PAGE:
Figure 2 shows distribution of mixed lipid and hsCRP risk factors in the study subjects. Thirty-three (29.73%) of the participants had low risk for CVD (hsCRP<1.0 mg/dl), 37 (33.33%) had moderate risk for CVD (hsCRP: 1.0-3.0 mg/dl) and 41 (36.94%) had high risk for CVD. Of the high risk subjects (hsCRP>3.0 mg/dl) 14 (12.61%) subjects were male and 27 (24.32%) were female. Of the total study subjects, 27 (24.32%) had combined risk for HDL cholesterol and hsCRP (both low HDL cholesterol and elevated hsCRP) (Figure 2A); 22 (19.82%) had combined risk for LDL cholesterol and hsCRP (elevated LDL cholesterol with elevated hsCRP) (Figure 2B) and 22 (19.82%) had combined TG and hsCRP risk factors (Elevated TG with elevated hsCRP) (Figure 2C). Elevated hsCRP was higher (45%) in subjects with low HDL cholesterol followed by 35.5% in subjects with elevated TG and 34.3% in subjects with elevated LDL cholesterol.


Figure 2: Distribution and proportion of combined single lipid abnormality and elevated hsCRP among the study subjects

Multivariable analysis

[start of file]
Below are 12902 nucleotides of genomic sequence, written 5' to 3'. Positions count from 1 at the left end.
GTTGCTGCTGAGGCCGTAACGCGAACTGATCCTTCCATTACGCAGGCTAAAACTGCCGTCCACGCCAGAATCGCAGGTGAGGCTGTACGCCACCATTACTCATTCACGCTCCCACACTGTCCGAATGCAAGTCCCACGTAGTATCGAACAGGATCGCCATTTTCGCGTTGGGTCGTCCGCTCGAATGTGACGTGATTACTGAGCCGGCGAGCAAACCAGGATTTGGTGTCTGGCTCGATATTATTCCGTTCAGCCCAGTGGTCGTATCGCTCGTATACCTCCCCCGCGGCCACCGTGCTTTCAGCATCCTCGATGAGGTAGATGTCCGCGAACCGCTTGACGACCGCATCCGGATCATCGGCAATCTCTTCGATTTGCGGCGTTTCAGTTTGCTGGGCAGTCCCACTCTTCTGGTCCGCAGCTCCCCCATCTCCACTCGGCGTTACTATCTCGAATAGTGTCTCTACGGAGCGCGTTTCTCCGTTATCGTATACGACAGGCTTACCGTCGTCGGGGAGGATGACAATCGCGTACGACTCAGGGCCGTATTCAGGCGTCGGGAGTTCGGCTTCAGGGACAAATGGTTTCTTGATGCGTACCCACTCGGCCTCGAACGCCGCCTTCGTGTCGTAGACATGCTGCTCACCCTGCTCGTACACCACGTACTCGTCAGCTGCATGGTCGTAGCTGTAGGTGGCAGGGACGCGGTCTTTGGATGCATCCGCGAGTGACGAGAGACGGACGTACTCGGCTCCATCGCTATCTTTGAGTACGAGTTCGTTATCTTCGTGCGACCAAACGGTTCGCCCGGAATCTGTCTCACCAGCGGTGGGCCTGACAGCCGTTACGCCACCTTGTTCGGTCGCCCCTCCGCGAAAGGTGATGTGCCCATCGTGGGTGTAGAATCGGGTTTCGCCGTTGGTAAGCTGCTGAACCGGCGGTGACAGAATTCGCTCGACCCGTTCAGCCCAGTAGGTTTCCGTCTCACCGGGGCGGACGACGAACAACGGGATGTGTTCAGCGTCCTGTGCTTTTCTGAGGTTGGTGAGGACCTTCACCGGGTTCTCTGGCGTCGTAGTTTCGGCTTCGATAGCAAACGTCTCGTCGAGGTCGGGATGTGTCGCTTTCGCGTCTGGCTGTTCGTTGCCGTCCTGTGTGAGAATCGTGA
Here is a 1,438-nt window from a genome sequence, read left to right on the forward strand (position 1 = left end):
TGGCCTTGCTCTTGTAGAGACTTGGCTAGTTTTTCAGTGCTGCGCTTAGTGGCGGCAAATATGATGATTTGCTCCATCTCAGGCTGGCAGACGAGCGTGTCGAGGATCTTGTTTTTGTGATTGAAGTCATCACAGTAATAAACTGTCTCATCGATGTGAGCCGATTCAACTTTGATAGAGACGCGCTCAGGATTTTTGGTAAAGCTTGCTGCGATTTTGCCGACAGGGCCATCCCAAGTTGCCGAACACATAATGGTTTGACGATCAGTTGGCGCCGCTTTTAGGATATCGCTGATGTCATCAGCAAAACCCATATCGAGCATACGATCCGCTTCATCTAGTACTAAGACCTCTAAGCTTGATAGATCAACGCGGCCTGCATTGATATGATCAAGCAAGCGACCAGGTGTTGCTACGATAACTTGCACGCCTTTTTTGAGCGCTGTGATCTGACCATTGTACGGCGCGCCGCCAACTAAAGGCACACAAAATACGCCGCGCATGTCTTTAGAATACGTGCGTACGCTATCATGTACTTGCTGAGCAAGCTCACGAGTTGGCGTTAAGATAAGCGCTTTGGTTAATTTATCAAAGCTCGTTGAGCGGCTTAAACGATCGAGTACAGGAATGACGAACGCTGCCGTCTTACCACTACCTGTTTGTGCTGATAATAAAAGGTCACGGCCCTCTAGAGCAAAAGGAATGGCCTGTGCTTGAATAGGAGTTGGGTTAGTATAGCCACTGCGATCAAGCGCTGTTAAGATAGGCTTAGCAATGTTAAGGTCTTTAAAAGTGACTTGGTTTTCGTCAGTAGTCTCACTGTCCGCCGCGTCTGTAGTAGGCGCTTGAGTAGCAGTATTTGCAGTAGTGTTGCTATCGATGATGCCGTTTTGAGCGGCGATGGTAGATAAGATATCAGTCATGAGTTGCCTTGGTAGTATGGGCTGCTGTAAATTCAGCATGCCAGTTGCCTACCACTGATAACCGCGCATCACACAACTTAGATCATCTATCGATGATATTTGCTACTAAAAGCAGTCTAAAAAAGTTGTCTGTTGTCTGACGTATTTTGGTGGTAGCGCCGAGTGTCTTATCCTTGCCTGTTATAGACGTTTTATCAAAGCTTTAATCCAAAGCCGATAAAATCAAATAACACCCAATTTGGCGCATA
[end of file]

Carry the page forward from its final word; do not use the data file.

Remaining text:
Multiple linear regression analysis considering hsCRP as dependent variable and lipid parameters as independent variables showed that hsCRP was positively associated with total cholesterol (β=1.136, p=0.010) and negatively associated with LDL cholesterol (β=-0.954, p=0.016) and HDL cholesterol (β=-0.299, p=0.020). But after adjustment for age, sex, BMI, diabetes mellitus and duration of statin (atrovastatin) therapy, only HDL cholesterol showed significant inverse association with hsCRP (β=-0.314, p=0.016) (Table 2).


Dyslipidemia is a prominent one among the traditional biochemical risk factors of CVDs. Elevated TG, total cholesterol, and LDL cholesterol as well as decreased HDL cholesterol has been implicated with a variably increased risk of CVDs both in cross-sectional and prospective studies [27-29]. The nature and extent of dyslipidemia, however, may vary depending on the ethnic, cultural and environmental background of a particular population. For the management of lipid abnormalities, statin and fibrates are commonly used in our population. Some studies have identified residual CVD risk on therapy in different population [30]; no study has yet been carried out to explore the prevalence of lipid abnormalities on stable statin therapy in this population. In the present hospital based study on Bangalee population, 111 statin treated subjects were included. Among the study subjects most of them (83%) were diabetic, 71% were hypertensive, 21 % were obese and 15% had a habit of smoking.